Arthur Schopenhauer, portrait by Ludwig Sigismund Ruhl 1815, public domain via Wikimedia Commons
Despite reflecting on the good life for more than 2,500 years, philosophers have not had much to say about middle age. For me, approaching 40 was a time of stereotypical crisis. Having jumped the hurdles of the academic career track, I knew I was lucky to be a tenured professor of philosophy. Yet stepping back from the busyness of life, the rush of things to do, I found myself wondering, what now? I felt a sense of repetition and futility, of projects completed just to be replaced by more. I would finish this article, teach this class, and then I would do it all again. It was not that everything seemed worthless. Even at my lowest ebb, I didn’t feel there was no point in what I was doing. Yet somehow the succession of activities, each one rational in itself, fell short.
I am not alone. Perhaps you have felt, too, an emptiness in the pursuit of worthy goals. This is one form of midlife crisis, at once familiar and philosophically puzzling. The paradox is that success can seem like failure. Like any paradox, it calls for philosophical treatment. What is the emptiness of the midlife crisis if not the unqualified emptiness in which one sees no value in anything? What was wrong with my life?
In search of an answer, I turned to the 19th-century pessimist Arthur Schopenhauer. Schopenhauer is notorious for preaching the futility of desire. That getting what you want could fail to make you happy would not have surprised him at all. On the other hand, not having it is just as bad. For Schopenhauer, you are damned if you do and damned if you don’t. If you get what you want, your pursuit is over. You are aimless, flooded with a ‘fearful emptiness and boredom’, as he put it in The World as Will and Representation (1818). Life needs direction: desires, projects, goals that are so far unachieved. And yet this, too, is fatal. Because wanting what you do not have is suffering. In staving off the void by finding things to do, you have condemned yourself to misery. Life ‘swings like a pendulum to and fro between pain and boredom, and these two are in fact its ultimate constituents’.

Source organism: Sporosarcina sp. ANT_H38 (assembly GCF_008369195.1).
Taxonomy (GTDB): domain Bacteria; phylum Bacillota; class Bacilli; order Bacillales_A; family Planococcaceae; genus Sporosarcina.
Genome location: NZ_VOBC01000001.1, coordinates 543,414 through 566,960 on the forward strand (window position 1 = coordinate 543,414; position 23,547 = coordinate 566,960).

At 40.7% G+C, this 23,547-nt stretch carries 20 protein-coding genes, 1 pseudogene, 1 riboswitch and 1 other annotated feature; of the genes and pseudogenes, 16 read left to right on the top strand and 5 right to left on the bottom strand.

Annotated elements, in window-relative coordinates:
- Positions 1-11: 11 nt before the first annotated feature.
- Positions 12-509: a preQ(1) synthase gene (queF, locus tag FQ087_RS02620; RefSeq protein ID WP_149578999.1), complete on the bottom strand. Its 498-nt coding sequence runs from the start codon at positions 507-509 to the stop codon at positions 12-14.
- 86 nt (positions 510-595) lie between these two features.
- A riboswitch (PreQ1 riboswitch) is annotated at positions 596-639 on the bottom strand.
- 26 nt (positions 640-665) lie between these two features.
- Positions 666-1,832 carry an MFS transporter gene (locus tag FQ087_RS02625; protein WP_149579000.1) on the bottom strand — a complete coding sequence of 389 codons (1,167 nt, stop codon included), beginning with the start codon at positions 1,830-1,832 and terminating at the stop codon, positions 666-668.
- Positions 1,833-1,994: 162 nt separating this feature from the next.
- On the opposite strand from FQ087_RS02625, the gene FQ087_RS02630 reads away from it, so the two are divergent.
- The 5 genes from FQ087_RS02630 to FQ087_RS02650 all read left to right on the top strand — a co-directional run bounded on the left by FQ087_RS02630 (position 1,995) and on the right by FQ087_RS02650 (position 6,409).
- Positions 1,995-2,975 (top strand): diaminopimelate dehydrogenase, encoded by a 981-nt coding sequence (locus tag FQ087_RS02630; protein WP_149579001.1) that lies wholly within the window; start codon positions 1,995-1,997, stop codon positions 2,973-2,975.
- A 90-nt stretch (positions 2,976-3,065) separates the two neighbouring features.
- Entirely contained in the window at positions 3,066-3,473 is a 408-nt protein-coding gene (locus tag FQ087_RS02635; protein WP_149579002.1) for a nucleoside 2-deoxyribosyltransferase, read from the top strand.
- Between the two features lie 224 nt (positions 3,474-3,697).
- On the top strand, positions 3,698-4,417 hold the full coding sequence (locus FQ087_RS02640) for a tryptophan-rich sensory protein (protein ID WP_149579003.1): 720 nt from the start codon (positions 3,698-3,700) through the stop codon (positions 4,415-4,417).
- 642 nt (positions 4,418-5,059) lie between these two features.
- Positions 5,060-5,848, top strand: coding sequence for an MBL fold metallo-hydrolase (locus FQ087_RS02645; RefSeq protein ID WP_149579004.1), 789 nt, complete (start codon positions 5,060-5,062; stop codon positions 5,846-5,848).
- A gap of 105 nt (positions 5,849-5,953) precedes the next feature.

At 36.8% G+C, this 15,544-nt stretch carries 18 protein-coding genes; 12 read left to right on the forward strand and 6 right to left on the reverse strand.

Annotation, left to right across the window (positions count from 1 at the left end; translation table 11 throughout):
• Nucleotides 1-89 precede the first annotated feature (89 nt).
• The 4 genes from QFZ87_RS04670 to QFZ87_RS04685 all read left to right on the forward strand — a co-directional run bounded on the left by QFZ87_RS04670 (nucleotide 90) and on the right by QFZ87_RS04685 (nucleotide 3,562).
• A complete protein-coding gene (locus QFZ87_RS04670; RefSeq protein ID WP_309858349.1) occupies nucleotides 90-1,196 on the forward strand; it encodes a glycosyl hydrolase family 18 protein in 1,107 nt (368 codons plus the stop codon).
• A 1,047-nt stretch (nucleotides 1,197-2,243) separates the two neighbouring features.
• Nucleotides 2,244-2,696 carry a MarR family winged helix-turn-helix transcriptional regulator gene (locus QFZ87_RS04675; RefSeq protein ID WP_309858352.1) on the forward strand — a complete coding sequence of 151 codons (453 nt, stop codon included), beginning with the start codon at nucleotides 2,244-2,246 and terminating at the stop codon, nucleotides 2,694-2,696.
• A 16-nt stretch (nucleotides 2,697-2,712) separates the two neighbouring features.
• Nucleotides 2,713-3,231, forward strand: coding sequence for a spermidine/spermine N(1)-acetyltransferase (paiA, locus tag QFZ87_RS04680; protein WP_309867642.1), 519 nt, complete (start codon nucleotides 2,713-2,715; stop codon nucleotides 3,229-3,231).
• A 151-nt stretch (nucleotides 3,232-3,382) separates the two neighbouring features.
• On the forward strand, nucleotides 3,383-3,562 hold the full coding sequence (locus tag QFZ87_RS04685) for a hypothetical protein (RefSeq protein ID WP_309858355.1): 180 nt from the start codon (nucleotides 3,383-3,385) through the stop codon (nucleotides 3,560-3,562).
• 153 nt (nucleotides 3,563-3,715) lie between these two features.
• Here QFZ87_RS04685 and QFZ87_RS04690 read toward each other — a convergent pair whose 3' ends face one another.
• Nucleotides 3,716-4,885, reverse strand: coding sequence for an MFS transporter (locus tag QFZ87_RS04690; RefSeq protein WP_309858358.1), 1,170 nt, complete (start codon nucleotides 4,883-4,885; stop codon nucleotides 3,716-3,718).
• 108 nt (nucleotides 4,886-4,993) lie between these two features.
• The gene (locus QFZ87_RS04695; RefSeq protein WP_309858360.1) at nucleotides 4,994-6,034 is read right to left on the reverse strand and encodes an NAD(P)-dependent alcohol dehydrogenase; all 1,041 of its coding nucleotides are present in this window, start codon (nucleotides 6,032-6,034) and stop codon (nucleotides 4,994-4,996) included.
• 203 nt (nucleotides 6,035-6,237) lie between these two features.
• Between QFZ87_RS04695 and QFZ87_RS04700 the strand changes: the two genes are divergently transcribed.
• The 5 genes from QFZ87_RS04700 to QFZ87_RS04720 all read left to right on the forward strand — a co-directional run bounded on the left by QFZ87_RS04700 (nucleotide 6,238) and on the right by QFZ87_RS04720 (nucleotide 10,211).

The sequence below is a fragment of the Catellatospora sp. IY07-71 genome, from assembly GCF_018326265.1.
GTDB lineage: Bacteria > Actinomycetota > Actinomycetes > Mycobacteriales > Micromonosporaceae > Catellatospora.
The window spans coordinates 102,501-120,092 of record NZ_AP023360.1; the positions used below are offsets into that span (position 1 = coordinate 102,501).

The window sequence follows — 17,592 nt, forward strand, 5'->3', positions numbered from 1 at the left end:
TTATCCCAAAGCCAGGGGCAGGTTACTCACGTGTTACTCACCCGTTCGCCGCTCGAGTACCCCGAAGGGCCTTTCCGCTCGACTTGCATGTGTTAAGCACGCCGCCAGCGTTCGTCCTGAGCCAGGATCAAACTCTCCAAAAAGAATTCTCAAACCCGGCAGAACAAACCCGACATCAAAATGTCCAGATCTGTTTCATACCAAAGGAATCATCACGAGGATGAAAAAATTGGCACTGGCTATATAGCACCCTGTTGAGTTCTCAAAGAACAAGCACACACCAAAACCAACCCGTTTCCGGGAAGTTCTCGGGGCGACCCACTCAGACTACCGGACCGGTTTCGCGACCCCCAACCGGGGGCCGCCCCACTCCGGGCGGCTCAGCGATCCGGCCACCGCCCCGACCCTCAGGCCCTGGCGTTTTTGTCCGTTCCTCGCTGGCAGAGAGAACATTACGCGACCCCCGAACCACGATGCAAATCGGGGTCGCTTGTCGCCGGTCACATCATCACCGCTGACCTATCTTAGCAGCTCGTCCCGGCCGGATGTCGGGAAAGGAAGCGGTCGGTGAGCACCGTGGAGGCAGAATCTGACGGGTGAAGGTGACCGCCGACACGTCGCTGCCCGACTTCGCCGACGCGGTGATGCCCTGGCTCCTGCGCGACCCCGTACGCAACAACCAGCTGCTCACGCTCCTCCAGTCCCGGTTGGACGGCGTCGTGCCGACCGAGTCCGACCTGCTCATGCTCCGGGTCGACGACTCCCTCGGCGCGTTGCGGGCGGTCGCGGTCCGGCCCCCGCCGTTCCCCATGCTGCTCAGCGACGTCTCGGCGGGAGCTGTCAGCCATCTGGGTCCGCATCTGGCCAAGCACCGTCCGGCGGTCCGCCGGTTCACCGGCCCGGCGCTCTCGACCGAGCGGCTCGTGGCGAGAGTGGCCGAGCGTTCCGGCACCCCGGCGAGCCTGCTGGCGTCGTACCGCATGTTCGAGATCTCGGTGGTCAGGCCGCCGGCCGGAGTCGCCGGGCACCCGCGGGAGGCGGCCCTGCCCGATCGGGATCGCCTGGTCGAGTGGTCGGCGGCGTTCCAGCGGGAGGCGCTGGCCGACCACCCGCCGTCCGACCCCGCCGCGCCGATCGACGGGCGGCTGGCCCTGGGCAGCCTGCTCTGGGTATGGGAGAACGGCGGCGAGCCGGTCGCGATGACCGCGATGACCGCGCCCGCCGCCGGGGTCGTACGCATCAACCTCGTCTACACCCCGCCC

Schopenhauer’s picture of human life might seem unduly bleak. Often enough, midlife brings with it failure or success in cherished projects: you have the job you worked for many years to get, the partner you hoped to meet, the family you meant to start – or else you don’t. Either way, you look for new directions. But the answer to achieving your goals, or giving them up, feels obvious: you simply make new ones. Nor is the pursuit of what you want pure agony. Revamping your ambitions can be fun.
Still, I think there is something right in Schopenhauer’s dismal conception of our relationship with our ends, and that it can illuminate the darkness of midlife. Taking up new projects, after all, simply obscures the problem. When you aim at a future goal, satisfaction is deferred: success has yet to come. But the moment you succeed, your achievement is in the past. Meanwhile, your engagement with projects subverts itself. In pursuing a goal, you either fail or, in succeeding, end its power to guide your life. No doubt you can formulate other plans. The problem is not that you will run out of projects (the aimless state of Schopenhauer’s boredom), it’s that your way of engaging with the ones that matter most to you is by trying to complete them and thus expel them from your life. When you pursue a goal, you exhaust your interaction with something good, as if you were to make friends for the sake of saying goodbye.